If you are looking for a fun and easy lunch or dinner idea, have you tried Nori Rolls? Nori is a type of edible, dried seaweed. It is roasted, dried, and made into sheets that actually resemble paper.
I know people put Nori in soups and other dishes, but it is most commonly used for sushi. It is that dark, outside layer of a sushi roll. It is slightly salty and full of minerals. Straight from the package, it is dry and somewhat brittle, but once it comes in contact with the damp sushi rice it softens and rolls easily.
I know the word sushi probably brings a bit of fear into some readers. But, truthfully, the word sushi does not equal raw fish. I had this misconception for years, and actually entered adulthood believing sushi was some sort of raw fish and rice roll. In reality, sushi is a style of Japanese food that consists of vinegar seasoned rice with a variety of vegetables and/or seafood (which may or may not be cooked).
So please, don’t fear the sushi. It is really quite delicious and a fun gluten free lunchbox option. Most kids do know what sushi is, and I am sure they would be the envy of their classmates to open up their lunchbox to find some beautiful bite-sized nori rolls.
My girls and I love salmon and cucumbers so it is an obvious combination for our nori rolls. But whatever veggies or seafood you like could be used. I have even seen some not so traditional combinations include poultry and beef and a LOT stay strictly with the vegetables. It’s really up to you and a great way to use up those small portions of leftovers that might otherwise just get tossed. And you could keep the ingredients really simple or get super creative. The sky is really the limit here.
In order to make nori rolls, there are a few inexpensive things you need to get: a sushi mat, sushi rice, and nori. If you have an Asian market nearby this would be the easiest and probably least expensive place to purchase these items.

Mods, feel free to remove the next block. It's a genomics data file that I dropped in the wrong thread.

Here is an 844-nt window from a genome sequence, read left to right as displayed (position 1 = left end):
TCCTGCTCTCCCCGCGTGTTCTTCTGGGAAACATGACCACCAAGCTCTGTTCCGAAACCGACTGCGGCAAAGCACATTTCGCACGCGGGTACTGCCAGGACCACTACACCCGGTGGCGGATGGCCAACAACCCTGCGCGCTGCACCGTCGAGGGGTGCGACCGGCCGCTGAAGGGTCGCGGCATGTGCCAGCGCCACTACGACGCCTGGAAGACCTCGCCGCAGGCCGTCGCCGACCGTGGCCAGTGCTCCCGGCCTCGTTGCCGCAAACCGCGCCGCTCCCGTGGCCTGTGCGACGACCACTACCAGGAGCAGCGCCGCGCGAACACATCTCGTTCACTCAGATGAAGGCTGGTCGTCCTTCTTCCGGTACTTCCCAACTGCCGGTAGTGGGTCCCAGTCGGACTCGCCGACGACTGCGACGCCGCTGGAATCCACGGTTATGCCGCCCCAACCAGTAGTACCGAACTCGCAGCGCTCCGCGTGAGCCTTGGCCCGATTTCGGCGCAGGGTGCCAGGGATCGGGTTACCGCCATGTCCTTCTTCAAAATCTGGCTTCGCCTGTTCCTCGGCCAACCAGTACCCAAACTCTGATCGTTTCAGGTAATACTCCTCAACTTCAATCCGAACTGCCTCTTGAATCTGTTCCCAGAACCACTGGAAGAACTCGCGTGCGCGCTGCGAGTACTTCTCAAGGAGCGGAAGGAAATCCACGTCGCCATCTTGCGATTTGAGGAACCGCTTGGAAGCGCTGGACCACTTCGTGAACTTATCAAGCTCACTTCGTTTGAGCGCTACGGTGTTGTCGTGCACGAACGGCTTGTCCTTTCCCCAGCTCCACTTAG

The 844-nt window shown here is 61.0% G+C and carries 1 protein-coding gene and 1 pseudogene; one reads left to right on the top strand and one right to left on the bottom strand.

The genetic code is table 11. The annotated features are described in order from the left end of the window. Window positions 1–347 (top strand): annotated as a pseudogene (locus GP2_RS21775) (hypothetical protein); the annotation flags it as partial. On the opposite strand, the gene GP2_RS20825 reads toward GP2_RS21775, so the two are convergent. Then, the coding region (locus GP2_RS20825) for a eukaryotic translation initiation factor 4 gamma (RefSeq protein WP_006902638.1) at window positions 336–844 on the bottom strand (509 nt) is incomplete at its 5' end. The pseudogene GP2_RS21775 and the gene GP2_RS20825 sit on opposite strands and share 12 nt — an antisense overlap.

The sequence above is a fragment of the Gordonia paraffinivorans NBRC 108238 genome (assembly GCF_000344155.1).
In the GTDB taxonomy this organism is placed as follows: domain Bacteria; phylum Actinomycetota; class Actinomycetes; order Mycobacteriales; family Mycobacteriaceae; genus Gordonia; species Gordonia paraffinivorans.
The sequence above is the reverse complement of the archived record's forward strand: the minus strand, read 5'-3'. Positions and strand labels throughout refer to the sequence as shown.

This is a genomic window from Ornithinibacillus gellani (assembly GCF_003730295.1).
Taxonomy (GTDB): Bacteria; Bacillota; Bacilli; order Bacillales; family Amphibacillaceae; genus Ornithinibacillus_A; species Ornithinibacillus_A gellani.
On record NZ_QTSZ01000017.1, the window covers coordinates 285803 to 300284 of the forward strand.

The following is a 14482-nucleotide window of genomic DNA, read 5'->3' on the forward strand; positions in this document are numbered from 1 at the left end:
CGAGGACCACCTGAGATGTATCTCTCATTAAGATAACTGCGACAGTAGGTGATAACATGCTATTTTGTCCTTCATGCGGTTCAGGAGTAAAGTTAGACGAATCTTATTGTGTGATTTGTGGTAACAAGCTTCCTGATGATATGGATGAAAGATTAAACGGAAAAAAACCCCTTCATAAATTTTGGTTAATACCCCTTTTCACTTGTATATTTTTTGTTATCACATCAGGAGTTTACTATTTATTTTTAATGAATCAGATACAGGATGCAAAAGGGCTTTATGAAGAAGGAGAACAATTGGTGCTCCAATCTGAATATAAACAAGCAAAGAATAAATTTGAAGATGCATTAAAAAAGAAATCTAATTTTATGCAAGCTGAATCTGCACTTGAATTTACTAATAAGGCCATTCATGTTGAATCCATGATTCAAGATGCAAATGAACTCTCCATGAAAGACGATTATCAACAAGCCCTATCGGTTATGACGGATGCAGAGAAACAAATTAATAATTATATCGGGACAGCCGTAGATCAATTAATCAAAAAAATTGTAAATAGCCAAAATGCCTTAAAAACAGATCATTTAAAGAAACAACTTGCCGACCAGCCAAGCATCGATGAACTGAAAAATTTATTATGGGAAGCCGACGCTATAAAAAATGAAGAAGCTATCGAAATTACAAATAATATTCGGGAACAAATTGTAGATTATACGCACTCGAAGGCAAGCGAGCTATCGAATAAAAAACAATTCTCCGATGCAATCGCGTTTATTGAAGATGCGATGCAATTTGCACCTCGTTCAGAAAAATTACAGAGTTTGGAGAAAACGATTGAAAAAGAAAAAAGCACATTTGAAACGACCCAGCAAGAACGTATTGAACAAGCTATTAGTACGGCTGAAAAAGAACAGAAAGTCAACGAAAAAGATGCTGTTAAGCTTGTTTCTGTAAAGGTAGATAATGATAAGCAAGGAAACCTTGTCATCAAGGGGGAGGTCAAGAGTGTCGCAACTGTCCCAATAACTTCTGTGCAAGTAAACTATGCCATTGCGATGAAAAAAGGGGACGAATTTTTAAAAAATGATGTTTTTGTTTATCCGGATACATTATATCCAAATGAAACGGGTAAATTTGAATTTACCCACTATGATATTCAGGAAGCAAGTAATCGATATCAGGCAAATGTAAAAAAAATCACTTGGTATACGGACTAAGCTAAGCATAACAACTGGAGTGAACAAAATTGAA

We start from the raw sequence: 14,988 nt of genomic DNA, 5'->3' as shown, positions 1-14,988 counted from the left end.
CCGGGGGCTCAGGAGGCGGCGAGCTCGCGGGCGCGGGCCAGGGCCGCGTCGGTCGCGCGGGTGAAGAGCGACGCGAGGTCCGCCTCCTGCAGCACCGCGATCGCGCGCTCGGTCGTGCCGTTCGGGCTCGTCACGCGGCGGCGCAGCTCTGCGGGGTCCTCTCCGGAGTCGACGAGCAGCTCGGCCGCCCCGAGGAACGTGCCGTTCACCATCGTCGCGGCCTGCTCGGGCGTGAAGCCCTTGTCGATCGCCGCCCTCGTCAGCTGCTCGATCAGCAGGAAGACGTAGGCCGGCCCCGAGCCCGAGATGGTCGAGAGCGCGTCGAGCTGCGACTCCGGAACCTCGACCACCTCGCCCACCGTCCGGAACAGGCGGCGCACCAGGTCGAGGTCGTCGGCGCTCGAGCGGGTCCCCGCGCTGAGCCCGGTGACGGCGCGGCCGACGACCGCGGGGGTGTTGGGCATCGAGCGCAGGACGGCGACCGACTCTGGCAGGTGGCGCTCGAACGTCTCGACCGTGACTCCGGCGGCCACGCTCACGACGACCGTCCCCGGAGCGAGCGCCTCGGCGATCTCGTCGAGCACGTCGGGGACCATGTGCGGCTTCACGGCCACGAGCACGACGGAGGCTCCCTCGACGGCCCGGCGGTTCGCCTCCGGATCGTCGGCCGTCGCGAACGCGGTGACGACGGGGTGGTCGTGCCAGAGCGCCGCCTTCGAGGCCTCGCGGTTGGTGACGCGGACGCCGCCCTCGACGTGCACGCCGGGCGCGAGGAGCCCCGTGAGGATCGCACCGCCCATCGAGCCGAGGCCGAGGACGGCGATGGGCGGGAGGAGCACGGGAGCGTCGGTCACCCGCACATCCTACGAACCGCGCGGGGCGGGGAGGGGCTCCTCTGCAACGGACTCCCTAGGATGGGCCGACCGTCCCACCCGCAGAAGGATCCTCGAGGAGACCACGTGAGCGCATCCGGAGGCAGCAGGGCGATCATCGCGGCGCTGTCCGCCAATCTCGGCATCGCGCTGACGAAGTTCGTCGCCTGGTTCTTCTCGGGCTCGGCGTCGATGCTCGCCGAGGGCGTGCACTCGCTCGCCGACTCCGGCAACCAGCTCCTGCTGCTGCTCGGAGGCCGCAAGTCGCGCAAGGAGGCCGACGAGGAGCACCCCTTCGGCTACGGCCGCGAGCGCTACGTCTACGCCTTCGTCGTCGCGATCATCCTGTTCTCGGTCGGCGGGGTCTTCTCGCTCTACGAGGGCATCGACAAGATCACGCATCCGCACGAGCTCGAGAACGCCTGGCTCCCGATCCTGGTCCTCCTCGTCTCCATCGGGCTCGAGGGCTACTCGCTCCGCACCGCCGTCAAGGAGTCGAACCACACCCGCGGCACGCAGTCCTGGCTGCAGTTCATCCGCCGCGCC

You’ll need a sushi mat, but they are extremely inexpensive; I paid $2 for a bamboo one at an Asian market.
Sushi rice is a short grain rice that is sticky when it is cooked, it is typically labeled “sushi rice” but you can use another short grain rice. You prepare it like regular rice and then stir in a mixture containing vinegar, salt and sugar. I have a recipe below.
Nori sheets are sold in small plastic packages and you are looking for the roasted, unflavored variety. I buy the ones containing seaweed as the only ingredient.
My kids love to help and we are far from experts, and yet we can get a beautiful nori roll. The pictures below are actually from our very first attempt ever at making sushi at home (and my 3 year old did most of the work actually).
- 2 1/4 cups sushi or short grain rice
- 3 cups water
- 1/4 cup rice vinegar
- 1/4 cup granulated sugar
- 1 tsp salt
- In a medium bowl, rinse the rice by pouring water over it, swirling it, and then pouring the water off until it no longer looks cloudy (this will take 4-5 times). Strain rice and place in in a saucepan. Add water and allow to sit 30 minutes. Cover, and bring rice to a boil over high heat, then reduce heat to low, and simmer for 15 minutes. Remove from heat and allow to stand for 5 minutes. (Alternately, you can just use a rice cooker to cook your rice) Scoop rice into a shallow bowl or pan to cool.
- In a small bowl, combine vinegar, sugar and salt and stir until dissolved. Add to warm rice and stir to incorporate thoroughly. Allow rice to cool to room temperature before using.
Salmon & Cucumber Nori Rolls
This should make 3-4 nori rolls, depending on the size of your nori sheets.
- 3-4 sheet of roasted nori
- half a seedless cucumber cut into thin spears (think of shoe string fries)
- about 1 cup cooked, flaked boneless salmon
- 1 recipe sushi rice
- Place a sheet of plastic wrap on your sushi mat (this just makes cleanup easier). Place a nori sheet, dark side down on the plastic wrap and evenly spread a thin layer of sushi rice, making sure to not go over the edges of the nori.
- Beginning with the side closest to you, top the rice with the cucumber sticks, then the salmon, and more cucumber if desired; making sure the fillings stop about the middle of the rice.
- Lift the end of the mat, and gently roll it over the ingredients, pressing gently. Roll it forward to make a complete roll. I pull the sushi mat back toward myself, forming a nicely sealed and evenly shaped roll. I like to refrigerate the roll at this time so I can finish preparing the remaining rolls.
- Remove plastic wrap and cut each roll into 4-6 slices with a wet knife. Serve with gluten free soy sauce, pickled ginger, or wasabi if desired.